A Twist Of Doc: Hank Mobley – The Unsung Hero Of Bop.

February 7, 2014

By Devon Wendell

For tenor sax players, the late ‘50s and early ‘60s were a time for hard blowing, fitting in as many notes as possible within a few bars, and trying to break free from familiar patterns.

Sonny Rollins was the reigning king of articulation and might on tenor sax until Coltrane’s second stay with Miles. Although his was more of a cult-like following at the time, and there were plenty of people who didn’t like what he was playing, Coltrane would change the direction of the instrument forever. Rollins was still loved and began to play even harder and faster as a result of Coltrane’s impact on jazz.

Rollins, Coltrane and Johnny Griffin were considered to be the fastest tenor men in the game. Although these men were genius players and writers, many other fantastic contributors were left in the shadows. It’s always been difficult for music journalists and the media to pay attention to more than a few groundbreaking artists at once.

Hank Mobley

Hank Mobley

One such artist who never seemed to get his fair due during his time was Hank Mobley, who died in 1986 at 55. Mobley’s round tone and nimble, melodic blues based phrasing helped define the entire hard-bop genre.

Not only was Mobley a member of the original Jazz Messengers led by Horace Silver, he recorded and composed some of the most original, hard swinging compositions in the entire history of jazz. He also recorded with the top musicians of the day, both new on the scene like Lee Morgan, Grant Green, and Freddie Hubbard, as well as older legends such as Art Blakey, Art Taylor, and Kenny Dorham.

His two most heralded albums, Soul Station and Roll Call, both recorded in 1960 on Blue Note are among the most sophisticated and thoughtful albums recorded for the label.

The albums consist mostly of Mobley originals. And the most amazing thing about compositions like “Cattin’,” “B For B.B.” (recorded in 1956 with Donald Byrd on The Jazz Message Of Hank Mobley on Savoy Records), or “Take Your Pick” and “The Breakdown,” both from the Roll Call album, is that one can easily hear these as big band arrangements. Which is hard to say about many of Mobley’s contemporaries, especially as the ‘60s drew near. That sense of the blues that swung all night long that Count Basie, Duke Ellington, as well as Monk, and Dizzy kept with them when composing and playing, were present in Mobley’s writing and blowing. And his sound is immediately identifiable.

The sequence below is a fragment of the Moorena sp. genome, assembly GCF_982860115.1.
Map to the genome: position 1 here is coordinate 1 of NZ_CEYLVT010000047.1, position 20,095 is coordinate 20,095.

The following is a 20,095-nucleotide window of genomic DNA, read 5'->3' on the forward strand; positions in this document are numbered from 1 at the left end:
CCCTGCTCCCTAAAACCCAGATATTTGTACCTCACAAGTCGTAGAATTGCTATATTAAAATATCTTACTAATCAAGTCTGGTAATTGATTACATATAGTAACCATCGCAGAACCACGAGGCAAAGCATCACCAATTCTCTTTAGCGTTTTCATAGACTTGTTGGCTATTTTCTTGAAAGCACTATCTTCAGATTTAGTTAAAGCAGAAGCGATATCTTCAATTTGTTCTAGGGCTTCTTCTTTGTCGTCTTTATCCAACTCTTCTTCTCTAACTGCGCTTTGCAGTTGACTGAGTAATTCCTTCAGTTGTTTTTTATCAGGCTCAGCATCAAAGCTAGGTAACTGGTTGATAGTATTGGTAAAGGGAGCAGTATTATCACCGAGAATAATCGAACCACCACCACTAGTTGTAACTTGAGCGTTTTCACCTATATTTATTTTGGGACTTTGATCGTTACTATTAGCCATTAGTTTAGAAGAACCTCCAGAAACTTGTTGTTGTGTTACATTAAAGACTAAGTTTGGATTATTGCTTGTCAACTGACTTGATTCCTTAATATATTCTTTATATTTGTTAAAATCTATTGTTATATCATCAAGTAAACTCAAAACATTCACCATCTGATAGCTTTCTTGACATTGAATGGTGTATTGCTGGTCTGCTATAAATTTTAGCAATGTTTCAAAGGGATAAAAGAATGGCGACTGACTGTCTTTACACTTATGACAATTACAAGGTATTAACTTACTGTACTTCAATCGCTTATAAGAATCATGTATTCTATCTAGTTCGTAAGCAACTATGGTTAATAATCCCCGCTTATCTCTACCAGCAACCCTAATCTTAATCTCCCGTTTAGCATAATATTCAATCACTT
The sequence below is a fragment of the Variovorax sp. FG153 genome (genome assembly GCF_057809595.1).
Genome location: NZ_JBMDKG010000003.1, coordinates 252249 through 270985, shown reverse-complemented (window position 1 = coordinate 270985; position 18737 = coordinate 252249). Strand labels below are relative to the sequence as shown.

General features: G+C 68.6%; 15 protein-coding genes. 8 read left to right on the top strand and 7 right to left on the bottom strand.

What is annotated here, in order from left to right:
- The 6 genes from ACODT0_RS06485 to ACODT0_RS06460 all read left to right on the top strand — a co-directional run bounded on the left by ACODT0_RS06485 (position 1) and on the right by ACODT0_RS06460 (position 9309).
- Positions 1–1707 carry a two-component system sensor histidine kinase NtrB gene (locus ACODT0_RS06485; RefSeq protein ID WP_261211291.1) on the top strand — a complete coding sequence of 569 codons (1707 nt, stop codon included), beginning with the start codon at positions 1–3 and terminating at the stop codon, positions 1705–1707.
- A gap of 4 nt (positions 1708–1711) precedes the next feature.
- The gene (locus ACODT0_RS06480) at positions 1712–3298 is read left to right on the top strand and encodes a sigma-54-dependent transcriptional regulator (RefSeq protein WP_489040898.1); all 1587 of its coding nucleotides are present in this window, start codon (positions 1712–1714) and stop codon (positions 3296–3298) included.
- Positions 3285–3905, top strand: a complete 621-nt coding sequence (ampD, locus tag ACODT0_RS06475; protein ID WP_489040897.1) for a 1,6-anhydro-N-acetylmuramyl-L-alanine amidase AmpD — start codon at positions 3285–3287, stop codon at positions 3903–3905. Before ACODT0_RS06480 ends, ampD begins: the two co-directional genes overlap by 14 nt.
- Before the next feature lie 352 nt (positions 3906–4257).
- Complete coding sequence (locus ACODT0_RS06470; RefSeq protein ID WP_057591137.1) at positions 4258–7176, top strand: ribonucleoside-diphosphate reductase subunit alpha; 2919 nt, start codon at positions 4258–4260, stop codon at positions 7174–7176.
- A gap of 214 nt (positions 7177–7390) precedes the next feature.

Someone could blind fold me and play me a Mobley composition that I’ve never heard, covered by an artist that I’ve never heard and I’d know it was his within the first four bars. There’s still something sweet and endearing to Mobley’s “High And Flighty” tone and his big, bright arrangements. I first noticed it on “Hankerin’” from Horace Silver And The Jazz Messengers and Curtain Call (Both on Blue Note) which were given to me by a friend when I was 14.

Leonard Feather may have penned Mobley as “The middleweight champion of the tenor sax,” but I don’t think Feather meant it as a put down. Stan Getz was great and he played softer than Rollins or Coltrane. What’s great about jazz is that there’s room for many styles and sounds. The media may not grab onto it at first or ever, but the musicians and music lovers do. Mobley could and did play hard throughout different periods of his career. Check out his bold, angular lines on Freddie Hubbard’s Goin’ Up album on Blue Note from 1961 or “Hank’s Shout” from Introducing Lee Morgan With Hank Mobley’s Quintet on Savoy. Hank comes out swinging and never stops.

Mobley stayed true to the game until he retired with respiratory problems in the mid-’70s but his music continues to grab the attention of new jazz aficionados’ and keep the love of longtime, loyal fans like myself.

Thanks Hank.

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To read more posts, reviews and columns by Devon Wendell click HERE.


Radio Jazz: Time To Get Sirius?

July 29, 2013

By Michael Katz

There is nothing like driving around in a remote area to underline the virtues of good music. So I’d like to say a few kind words about Sirius XM. And also Avis, whose rental car was equipped with it. I recently spent a week in Yellowstone National Park, the setting for my new novel, Dearly Befuddled.

Yellowstone is a driver’s paradise or nightmare, depending on the vagaries of bison and elk, and the tourists who want to photograph them. A typical day checking out the geyser basins, waterfalls and hiking trails involves at least several hours on the road. Thanks to Sirius, I was able to share them with Miles Davis, Stan Getz, Freddie Hubbard, Buddy Guy, B.B. King, and many others.

I’m sure those of you with functioning long term memories can remember when driving across lonesome stretches of the West meant searching through the vast emptiness of AM radio, where the choices were country music, country music, Jesus, Jesus en Espanol, country music en Espanol, and a fading baseball game from Mars. Sirius offers something for everyone, and multiple versions of it. There are several jazz channels, but Channel 67 (Real Jazz) seemed to be more Straight Ahead, as the late, great DJ Chuck Niles would have said. In addition to Miles and Stan and Freddie, my relatively brief sampling had favorites such as Stanley Turrentine, Hank Mobley, Dave Brubeck, as well as current names like Warren Wolf, Marcus Miller, the Clayton Brothers and Roy Hargrove.   The DJs, including Miller and Mark Ruffin, are knowledgeable, although chat is at a minimum. There are live recordings of concerts, too, from Dizzy’s Club Coca Cola at Lincoln Center.